Campbell Public Affairs Institute, Maxwell School of Citizenship and Public Affairs, Syracuse University
Carey Institute for Government Reform, Wagner College
Center for the Advancement of Public Integrity, Columbia Law School Citizens Union
New York City Bar Association
Committee to Reform the State Constitution
Common Cause/New York
League of Women Voters of the State of New York
New York Public Interest Research Group
CIVIC ORGANIZATIONS RELEASE 50-STATE REVIEW OF STATES’ ETHICS BOARDS
GROUPS URGE NEW YORK ACTION TO REPLACE JCOPE, LEC, AND ADD ETHICS MEASURE TO STATE CONSTITUTION
(Albany, N.Y.) New York’s ethics watchdogs were found to be among the very weakest in the nation when it comes to their independence and public accountability, according to a nationwide survey of states’ ethics commission released by a coalition of civic groups.
The survey reviewed each state’s ethics commissions and compared it to New York’s. The overall finding of the review was that “Few, if any, other states have ethics watchdogs so completely compromised by lack of independence, partisanship, lack of transparency and the other failings described.” To bolster the survey’s findings, the organizations cited a recent review of state’s ethics laws by the Center for Public Integrity. CPI found New York’s ethics oversight to be lacking, giving New York a grade of “F” for its oversight. The results of the survey are attached.
In a letter to the state’s elected leaders, the groups urged action this session on a constitutional amendment that would add an ethics section as well as create a truly independent and publicly accountable ethics watchdog. The letter is also attached.
The Anti-Corruption Amendment (Senate bill 594/Assembly bill 1282) would create the Commission on State Government Integrity (the “Integrity Commission”) to replace the Joint Commission On Public Ethics and the Legislative Ethics Commission. These two bodies lack the independence needed to be effective enforcers of ethics laws.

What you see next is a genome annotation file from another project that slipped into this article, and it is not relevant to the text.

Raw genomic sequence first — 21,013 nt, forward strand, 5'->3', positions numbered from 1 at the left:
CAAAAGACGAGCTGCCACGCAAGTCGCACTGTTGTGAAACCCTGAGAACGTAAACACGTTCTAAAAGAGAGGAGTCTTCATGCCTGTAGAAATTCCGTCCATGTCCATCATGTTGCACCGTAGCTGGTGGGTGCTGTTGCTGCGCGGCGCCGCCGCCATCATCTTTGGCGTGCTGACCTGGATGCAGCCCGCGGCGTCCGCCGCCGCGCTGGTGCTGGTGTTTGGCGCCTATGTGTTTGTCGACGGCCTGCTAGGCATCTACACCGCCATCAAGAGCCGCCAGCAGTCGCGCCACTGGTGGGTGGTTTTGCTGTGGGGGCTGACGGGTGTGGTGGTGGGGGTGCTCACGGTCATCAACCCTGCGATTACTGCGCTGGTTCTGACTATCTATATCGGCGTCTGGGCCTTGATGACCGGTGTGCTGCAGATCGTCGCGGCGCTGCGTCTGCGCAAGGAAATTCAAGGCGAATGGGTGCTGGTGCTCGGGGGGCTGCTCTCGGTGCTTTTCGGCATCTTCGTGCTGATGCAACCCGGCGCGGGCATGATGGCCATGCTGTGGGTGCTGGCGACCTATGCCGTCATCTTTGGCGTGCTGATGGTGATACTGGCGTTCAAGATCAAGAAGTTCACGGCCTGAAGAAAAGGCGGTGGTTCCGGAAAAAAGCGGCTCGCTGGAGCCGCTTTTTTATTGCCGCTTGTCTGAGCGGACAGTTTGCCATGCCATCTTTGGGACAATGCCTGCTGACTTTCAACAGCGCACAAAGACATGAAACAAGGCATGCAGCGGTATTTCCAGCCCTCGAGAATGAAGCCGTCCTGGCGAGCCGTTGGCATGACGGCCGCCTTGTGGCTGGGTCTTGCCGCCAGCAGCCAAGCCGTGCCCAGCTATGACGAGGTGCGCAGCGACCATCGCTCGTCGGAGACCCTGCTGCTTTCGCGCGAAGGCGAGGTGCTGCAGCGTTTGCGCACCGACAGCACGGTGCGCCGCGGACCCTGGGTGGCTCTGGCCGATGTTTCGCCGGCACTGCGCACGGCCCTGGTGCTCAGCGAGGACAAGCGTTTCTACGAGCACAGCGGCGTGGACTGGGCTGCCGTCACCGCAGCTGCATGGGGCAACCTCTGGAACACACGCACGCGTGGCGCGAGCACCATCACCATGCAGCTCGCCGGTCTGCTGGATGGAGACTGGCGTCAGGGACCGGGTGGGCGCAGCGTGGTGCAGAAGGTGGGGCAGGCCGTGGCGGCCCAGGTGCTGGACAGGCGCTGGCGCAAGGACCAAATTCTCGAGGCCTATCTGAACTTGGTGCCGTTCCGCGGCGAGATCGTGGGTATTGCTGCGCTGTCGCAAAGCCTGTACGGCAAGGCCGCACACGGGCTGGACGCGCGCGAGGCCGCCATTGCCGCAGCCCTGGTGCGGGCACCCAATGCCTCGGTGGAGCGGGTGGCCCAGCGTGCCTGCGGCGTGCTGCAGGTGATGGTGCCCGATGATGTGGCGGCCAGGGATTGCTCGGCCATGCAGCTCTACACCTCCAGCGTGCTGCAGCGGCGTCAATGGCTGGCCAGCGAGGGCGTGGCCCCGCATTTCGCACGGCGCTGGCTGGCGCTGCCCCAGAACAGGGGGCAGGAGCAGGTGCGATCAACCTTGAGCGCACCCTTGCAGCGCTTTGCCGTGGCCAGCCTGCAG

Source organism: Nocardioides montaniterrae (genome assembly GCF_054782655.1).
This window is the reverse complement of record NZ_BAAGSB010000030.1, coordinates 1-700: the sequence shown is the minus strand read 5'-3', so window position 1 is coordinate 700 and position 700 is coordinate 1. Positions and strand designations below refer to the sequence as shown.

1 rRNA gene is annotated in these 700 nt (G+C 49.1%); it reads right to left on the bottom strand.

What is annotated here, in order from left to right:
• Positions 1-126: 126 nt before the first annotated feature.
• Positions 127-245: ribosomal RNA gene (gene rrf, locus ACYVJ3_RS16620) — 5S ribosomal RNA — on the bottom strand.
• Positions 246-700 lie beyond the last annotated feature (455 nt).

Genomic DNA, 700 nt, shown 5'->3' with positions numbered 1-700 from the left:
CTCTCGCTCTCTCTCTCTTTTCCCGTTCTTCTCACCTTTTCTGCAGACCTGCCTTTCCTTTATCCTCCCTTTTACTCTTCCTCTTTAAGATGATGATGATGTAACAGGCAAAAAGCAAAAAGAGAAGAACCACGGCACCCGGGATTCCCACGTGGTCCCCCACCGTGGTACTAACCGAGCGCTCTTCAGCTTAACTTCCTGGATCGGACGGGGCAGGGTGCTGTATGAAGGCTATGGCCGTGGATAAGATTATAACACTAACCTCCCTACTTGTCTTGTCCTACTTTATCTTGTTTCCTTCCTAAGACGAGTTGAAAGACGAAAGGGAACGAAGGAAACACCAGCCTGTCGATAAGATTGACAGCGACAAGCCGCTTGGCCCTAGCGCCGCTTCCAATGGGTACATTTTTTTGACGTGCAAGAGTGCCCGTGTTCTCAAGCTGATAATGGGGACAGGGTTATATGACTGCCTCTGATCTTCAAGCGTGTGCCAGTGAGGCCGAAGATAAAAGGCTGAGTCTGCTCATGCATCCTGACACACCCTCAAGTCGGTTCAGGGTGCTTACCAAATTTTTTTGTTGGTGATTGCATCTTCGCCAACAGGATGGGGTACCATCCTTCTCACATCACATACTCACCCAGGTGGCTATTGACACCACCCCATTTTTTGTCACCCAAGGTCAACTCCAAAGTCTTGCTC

In many states all three branches, legislative, executive and judicial, make ethics commission appointments. This is the case in New York only for the Commission on Judicial Conduct, which is a well-regarded enforcer of judicial ethics created in the State Constitution. A majority of the members of the Integrity Commission would be appointed by the judiciary and only a minority by the bodies being regulated.
Contact information for the groups:
Campbell Public Affairs Institute, Maxwell School of Citizenship and Public Affairs, Syracuse University: Grant Reeher, firstname.lastname@example.org;
Carey Institute for Government Reform, Wagner College, Stephen Greenwald 718 420 7131; Center for the Advancement of Public Integrity, Columbia Law School: Berit Berger, 212 854 8379;
Citizens Union, Rachel Bloom, 917 579 2727
Committee on Government Ethics and State Affairs, New York City Bar Association: Eric Friedman, 212 382 6754;
Committee to Reform the State Constitution: Evan Davis, 212 534 5876
Common Cause/New York: Susan Lerner, 212 691 8421;
League of Women Voters of the State of New York: Laura Bierman, 518 465 4162;
New York Public Interest Research Group: Blair Horner, 518 727 4506.
Reinvent Albany: Alex Camarda, 917 388 9087
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